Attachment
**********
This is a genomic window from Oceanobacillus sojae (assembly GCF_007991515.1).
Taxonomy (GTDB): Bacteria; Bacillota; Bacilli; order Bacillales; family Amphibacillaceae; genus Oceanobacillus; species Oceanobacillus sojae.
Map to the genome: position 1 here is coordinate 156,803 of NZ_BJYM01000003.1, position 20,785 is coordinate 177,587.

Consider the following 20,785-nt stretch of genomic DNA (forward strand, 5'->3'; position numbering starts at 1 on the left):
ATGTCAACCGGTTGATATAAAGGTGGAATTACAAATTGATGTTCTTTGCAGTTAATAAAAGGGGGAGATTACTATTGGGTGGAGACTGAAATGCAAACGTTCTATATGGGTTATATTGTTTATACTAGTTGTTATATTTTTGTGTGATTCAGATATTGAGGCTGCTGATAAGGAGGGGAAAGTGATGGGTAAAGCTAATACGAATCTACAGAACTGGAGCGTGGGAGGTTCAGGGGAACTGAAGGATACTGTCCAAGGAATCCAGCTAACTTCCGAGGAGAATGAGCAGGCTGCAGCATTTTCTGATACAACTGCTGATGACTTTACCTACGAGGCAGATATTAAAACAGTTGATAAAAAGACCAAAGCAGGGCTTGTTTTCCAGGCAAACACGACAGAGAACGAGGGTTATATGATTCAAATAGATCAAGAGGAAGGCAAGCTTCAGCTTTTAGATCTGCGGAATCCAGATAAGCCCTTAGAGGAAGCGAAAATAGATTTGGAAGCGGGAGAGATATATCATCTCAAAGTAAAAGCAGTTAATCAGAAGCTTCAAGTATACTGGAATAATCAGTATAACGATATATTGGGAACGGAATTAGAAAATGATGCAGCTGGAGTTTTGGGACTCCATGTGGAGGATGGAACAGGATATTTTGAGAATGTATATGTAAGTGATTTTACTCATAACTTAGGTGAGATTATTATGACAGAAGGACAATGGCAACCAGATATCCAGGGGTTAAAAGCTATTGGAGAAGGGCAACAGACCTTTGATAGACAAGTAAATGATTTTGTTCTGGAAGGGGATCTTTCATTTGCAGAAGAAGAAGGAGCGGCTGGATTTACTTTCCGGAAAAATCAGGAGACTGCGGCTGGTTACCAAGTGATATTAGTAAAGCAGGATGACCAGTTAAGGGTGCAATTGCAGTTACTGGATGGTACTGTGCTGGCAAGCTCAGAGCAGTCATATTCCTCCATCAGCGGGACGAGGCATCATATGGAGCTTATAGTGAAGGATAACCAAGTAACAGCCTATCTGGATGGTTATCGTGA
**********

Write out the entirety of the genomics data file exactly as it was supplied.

This is a genomic window from Oceanobacillus sojae (assembly GCF_007991515.1).
Taxonomy (GTDB): Bacteria; Bacillota; Bacilli; order Bacillales; family Amphibacillaceae; genus Oceanobacillus; species Oceanobacillus sojae.
Map to the genome: position 1 here is coordinate 156,803 of NZ_BJYM01000003.1, position 20,785 is coordinate 177,587.

Consider the following 20,785-nt stretch of genomic DNA (forward strand, 5'->3'; position numbering starts at 1 on the left):
ATGTCAACCGGTTGATATAAAGGTGGAATTACAAATTGATGTTCTTTGCAGTTAATAAAAGGGGGAGATTACTATTGGGTGGAGACTGAAATGCAAACGTTCTATATGGGTTATATTGTTTATACTAGTTGTTATATTTTTGTGTGATTCAGATATTGAGGCTGCTGATAAGGAGGGGAAAGTGATGGGTAAAGCTAATACGAATCTACAGAACTGGAGCGTGGGAGGTTCAGGGGAACTGAAGGATACTGTCCAAGGAATCCAGCTAACTTCCGAGGAGAATGAGCAGGCTGCAGCATTTTCTGATACAACTGCTGATGACTTTACCTACGAGGCAGATATTAAAACAGTTGATAAAAAGACCAAAGCAGGGCTTGTTTTCCAGGCAAACACGACAGAGAACGAGGGTTATATGATTCAAATAGATCAAGAGGAAGGCAAGCTTCAGCTTTTAGATCTGCGGAATCCAGATAAGCCCTTAGAGGAAGCGAAAATAGATTTGGAAGCGGGAGAGATATATCATCTCAAAGTAAAAGCAGTTAATCAGAAGCTTCAAGTATACTGGAATAATCAGTATAACGATATATTGGGAACGGAATTAGAAAATGATGCAGCTGGAGTTTTGGGACTCCATGTGGAGGATGGAACAGGATATTTTGAGAATGTATATGTAAGTGATTTTACTCATAACTTAGGTGAGATTATTATGACAGAAGGACAATGGCAACCAGATATCCAGGGGTTAAAAGCTATTGGAGAAGGGCAACAGACCTTTGATAGACAAGTAAATGATTTTGTTCTGGAAGGGGATCTTTCATTTGCAGAAGAAGAAGGAGCGGCTGGATTTACTTTCCGGAAAAATCAGGAGACTGCGGCTGGTTACCAAGTGATATTAGTAAAGCAGGATGACCAGTTAAGGGTGCAATTGCAGTTACTGGATGGTACTGTGCTGGCAAGCTCAGAGCAGTCATATTCCTCCATCAGCGGGACGAGGCATCATATGGAGCTTATAGTGAAGGATAACCAAGTAACAGCCTATCTGGATGGTTATCGTGA